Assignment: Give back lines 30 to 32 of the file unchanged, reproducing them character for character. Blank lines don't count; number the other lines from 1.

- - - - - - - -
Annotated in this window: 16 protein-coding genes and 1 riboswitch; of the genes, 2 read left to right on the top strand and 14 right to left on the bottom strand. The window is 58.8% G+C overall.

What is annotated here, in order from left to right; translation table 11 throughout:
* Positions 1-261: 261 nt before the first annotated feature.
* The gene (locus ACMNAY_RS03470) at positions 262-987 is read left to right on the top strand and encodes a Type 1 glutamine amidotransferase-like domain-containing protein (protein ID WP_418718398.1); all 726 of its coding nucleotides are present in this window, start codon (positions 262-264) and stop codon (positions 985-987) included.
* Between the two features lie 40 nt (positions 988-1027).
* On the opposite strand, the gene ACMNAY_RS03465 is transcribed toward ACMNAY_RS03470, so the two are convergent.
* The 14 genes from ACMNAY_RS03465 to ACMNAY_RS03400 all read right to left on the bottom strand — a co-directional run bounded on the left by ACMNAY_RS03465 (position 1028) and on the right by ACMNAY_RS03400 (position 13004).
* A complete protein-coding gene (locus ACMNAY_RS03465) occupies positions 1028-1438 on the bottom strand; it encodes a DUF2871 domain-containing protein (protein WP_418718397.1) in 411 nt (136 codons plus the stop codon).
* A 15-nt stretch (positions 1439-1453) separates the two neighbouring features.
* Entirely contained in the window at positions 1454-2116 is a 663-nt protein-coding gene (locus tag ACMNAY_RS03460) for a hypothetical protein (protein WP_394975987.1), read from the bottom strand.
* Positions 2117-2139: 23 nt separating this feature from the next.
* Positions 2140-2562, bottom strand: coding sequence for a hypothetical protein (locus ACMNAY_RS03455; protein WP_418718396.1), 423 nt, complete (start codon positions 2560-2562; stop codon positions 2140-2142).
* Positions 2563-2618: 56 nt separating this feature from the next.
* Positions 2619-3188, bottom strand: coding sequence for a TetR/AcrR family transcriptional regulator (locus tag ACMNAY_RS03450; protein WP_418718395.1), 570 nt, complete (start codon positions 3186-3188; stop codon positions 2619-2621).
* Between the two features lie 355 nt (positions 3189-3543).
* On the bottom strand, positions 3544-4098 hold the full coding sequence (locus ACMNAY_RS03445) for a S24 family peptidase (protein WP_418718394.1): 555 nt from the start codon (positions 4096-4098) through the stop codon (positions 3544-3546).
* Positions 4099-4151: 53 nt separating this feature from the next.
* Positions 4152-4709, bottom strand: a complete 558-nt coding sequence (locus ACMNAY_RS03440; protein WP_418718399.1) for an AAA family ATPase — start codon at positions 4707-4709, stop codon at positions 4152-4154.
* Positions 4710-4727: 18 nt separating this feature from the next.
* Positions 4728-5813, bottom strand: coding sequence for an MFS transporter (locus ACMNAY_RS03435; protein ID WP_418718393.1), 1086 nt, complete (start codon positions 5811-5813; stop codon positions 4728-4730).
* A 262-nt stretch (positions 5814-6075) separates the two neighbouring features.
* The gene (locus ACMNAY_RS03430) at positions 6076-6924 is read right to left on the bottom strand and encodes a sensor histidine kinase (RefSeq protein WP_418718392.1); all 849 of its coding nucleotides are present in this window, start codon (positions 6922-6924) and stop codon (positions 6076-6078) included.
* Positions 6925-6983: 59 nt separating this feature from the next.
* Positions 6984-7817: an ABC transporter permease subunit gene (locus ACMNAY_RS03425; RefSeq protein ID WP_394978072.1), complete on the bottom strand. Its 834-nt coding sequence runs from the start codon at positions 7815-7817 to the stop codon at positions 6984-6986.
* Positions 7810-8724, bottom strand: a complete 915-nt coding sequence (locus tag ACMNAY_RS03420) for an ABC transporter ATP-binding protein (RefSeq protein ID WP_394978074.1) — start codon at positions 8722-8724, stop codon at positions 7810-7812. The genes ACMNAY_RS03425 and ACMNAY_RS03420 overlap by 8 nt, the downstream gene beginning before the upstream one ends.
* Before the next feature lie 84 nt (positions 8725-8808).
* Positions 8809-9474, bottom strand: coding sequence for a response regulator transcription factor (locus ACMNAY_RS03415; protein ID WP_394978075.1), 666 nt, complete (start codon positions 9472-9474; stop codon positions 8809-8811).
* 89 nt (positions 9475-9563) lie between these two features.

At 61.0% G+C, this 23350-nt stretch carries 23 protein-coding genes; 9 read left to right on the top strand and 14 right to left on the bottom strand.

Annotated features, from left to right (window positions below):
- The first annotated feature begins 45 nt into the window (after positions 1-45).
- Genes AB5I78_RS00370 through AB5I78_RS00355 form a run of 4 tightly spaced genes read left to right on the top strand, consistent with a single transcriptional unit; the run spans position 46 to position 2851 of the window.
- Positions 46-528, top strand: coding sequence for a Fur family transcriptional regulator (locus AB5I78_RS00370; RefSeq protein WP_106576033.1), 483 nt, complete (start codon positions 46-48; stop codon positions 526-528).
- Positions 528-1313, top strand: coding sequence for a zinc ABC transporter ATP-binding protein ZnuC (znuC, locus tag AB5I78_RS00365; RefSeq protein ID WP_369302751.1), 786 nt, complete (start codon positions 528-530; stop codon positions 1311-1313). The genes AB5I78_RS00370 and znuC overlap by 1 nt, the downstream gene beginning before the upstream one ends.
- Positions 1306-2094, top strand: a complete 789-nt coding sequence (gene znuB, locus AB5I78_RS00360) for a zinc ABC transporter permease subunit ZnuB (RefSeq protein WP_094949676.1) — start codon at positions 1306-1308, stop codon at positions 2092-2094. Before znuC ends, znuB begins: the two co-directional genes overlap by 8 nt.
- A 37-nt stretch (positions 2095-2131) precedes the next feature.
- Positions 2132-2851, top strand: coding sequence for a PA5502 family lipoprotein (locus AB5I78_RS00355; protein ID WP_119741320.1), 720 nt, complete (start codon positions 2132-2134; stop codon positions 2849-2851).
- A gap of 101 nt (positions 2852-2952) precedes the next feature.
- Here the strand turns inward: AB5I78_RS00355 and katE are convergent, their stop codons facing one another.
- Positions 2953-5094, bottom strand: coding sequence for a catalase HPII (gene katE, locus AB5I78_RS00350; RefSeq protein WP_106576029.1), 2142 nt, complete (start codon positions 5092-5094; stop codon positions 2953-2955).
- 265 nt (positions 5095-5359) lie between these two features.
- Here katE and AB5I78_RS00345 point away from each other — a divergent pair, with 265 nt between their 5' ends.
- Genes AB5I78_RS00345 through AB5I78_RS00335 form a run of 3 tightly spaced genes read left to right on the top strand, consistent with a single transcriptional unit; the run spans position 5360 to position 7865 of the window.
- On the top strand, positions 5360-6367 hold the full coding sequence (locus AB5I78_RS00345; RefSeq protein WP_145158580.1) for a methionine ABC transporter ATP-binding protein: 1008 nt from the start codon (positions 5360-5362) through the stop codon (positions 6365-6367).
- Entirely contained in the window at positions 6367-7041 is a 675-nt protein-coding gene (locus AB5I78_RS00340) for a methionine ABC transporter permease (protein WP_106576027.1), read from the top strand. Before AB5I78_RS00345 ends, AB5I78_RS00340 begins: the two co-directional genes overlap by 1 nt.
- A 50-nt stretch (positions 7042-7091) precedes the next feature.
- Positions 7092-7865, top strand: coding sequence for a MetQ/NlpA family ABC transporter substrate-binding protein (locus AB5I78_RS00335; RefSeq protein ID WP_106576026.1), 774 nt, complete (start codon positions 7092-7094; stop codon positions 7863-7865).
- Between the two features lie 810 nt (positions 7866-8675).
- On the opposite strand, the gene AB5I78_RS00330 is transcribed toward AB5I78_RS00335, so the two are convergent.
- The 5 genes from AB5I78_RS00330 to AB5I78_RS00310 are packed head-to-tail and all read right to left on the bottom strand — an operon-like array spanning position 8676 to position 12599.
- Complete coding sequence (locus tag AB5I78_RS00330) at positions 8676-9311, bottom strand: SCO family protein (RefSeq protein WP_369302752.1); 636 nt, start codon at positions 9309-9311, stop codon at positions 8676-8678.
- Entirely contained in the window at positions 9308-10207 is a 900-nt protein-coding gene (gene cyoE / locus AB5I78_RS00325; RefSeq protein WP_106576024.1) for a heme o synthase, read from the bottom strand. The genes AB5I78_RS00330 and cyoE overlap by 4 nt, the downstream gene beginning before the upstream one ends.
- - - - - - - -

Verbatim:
Annotated features, from left to right (window positions below):
- The first annotated feature begins 45 nt into the window (after positions 1-45).
- Genes AB5I78_RS00370 through AB5I78_RS00355 form a run of 4 tightly spaced genes read left to right on the top strand, consistent with a single transcriptional unit; the run spans position 46 to position 2851 of the window.